Reactor - Sensor Activated Relays


Reactor Relays make it simple to activate relays based on sensory information. No Code, No Hassle.

  • Works Without a Computer
  • 8 Analog Inputs Trigger Relays Based on User Configuration
  • 8 Available Timers Offer Time Delay Functions
  • Inputs may Directly Trigger Relays
  • Inputs may Directly Trigger Events Such as Timers
  • 4 Rotation Counters Trigger Relays Based on Counting Values
  • Use a Computer to Take Control of the Reactor Logic or to Return Control to Stand-Alone Operation
  • Built-In Temperature Sensor on 4 & 8 Channel Models

Reactor Relays

The Reactor Relay controllers represent the worlds first relay controller capable of making its own intelligent decisions based on user input.  The Reactor Relay Series controllers are configured using our custom Reactor Configuration Utility.  Once configured, the controller works without a computer connected, allowing analog inputs to trigger relays according to the configuration. The Reactor Relay was developed to address the needs of customers who need a controller capable of making intelligent decisions without a computer.  Once configured, the Reactor will work on its own.  At any time, a remote computer may read analog inputs and take control of the relays.  The remote computer can later return control back to the Reactor logic.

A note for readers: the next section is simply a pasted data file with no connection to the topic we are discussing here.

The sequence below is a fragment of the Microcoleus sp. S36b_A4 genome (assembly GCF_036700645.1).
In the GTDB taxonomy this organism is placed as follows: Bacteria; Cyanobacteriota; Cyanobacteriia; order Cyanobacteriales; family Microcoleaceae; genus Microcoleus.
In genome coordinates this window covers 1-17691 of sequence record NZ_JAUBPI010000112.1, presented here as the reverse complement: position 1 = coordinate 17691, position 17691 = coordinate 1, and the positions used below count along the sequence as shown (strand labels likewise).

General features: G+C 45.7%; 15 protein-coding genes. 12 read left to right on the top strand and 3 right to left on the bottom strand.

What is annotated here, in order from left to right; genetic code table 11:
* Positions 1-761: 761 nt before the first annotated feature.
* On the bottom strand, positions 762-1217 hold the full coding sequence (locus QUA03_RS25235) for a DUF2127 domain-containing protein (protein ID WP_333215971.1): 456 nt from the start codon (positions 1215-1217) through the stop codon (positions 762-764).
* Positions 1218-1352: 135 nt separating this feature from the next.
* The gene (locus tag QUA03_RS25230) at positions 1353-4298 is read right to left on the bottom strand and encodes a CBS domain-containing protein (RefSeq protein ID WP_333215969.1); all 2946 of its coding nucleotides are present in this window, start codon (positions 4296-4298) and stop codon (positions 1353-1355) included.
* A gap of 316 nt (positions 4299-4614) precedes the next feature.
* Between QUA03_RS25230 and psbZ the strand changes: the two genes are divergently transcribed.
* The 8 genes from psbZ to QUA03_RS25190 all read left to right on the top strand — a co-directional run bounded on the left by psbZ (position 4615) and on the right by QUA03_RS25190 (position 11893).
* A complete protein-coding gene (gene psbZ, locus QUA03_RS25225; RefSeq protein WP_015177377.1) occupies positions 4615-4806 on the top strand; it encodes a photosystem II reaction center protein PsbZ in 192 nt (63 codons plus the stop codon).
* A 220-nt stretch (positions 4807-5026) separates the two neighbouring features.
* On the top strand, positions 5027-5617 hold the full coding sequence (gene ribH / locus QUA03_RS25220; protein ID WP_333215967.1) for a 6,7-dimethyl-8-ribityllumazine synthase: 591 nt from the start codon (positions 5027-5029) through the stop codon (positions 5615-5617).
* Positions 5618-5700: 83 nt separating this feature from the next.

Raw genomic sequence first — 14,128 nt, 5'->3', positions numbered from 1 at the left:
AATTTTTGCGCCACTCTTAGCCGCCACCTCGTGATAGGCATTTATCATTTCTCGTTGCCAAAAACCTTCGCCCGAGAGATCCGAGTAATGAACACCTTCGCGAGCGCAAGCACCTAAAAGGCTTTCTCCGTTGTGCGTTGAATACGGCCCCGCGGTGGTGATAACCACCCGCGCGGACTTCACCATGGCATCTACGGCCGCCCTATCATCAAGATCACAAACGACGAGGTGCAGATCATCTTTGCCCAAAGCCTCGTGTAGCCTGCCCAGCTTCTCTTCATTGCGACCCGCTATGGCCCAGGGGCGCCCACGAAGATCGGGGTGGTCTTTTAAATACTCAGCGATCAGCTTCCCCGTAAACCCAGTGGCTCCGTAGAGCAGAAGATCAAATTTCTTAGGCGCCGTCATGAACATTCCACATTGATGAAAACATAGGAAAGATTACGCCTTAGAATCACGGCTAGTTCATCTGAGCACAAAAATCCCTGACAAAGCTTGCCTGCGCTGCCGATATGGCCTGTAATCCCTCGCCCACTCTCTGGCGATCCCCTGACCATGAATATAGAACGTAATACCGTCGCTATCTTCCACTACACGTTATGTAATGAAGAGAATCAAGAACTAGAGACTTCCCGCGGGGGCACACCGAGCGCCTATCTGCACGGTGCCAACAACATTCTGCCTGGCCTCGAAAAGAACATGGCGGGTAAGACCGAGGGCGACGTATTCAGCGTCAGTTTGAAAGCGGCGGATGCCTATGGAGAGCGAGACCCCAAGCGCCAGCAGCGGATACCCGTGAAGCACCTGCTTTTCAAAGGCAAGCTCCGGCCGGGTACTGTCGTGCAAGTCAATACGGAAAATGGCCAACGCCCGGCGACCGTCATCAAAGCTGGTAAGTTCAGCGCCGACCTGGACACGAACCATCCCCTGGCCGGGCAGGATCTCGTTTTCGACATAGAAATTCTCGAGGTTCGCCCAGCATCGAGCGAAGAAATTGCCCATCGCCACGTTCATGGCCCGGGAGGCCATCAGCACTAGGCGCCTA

Why Choose NCD?

With NCD you know you have a proven reliable, easy to use, and extensible product because we’ve been in the business for over 20 years. This means you don’t have to spend valuable time researching how to jig-saw pieces of your project together to get them to work cohesively. Being manufactured in the U.S.A. you know you’ll get good support and a quality product. NCD also ensures you won’t have to put any time into soldering or building a PCB, just pick your boards and power them up. Knowing that every sensor, relay controller, and component is built around the same concept will save you guess work on how well software will work with any board.

How It Works

The Reactor controller must be configured using a computer and the included software. All decisions are made based on your configuration settings. Configuration settings are created and loaded into the Reactor controller using the NCD Configuration Utility. The Reactor is usually configured using a USB communications module, but may be configured wirelessly. Configuration is a simple Point and Click process, setting parameters to activate relays with user-defined limits.

Once configured, the Reactor CPU is constantly monitoring external sensors using 8 analog inputs. Inputs can be configured to trigger relays, relay timers and relay activation sequences. Complex events can also be configured without any programming. Use the Reactor as a Thermostat, a Motion Activated Light with a Programmable Timer, an Automatic Garage Door Closer, and much more.

Communication Options

Selecting a Communication Technology

The Communication Technology you choose will dictate how you will control and monitor the board. If you want to monitor over a LAN or WAN you can choose WiFi, Ethernet, or Web-i. Need wireless control? Choose S3B, Bluetooth, 802.15.4, or ZigBee Mesh. Want Reliable Wired communication? Choose USB, Serial, or RS-485.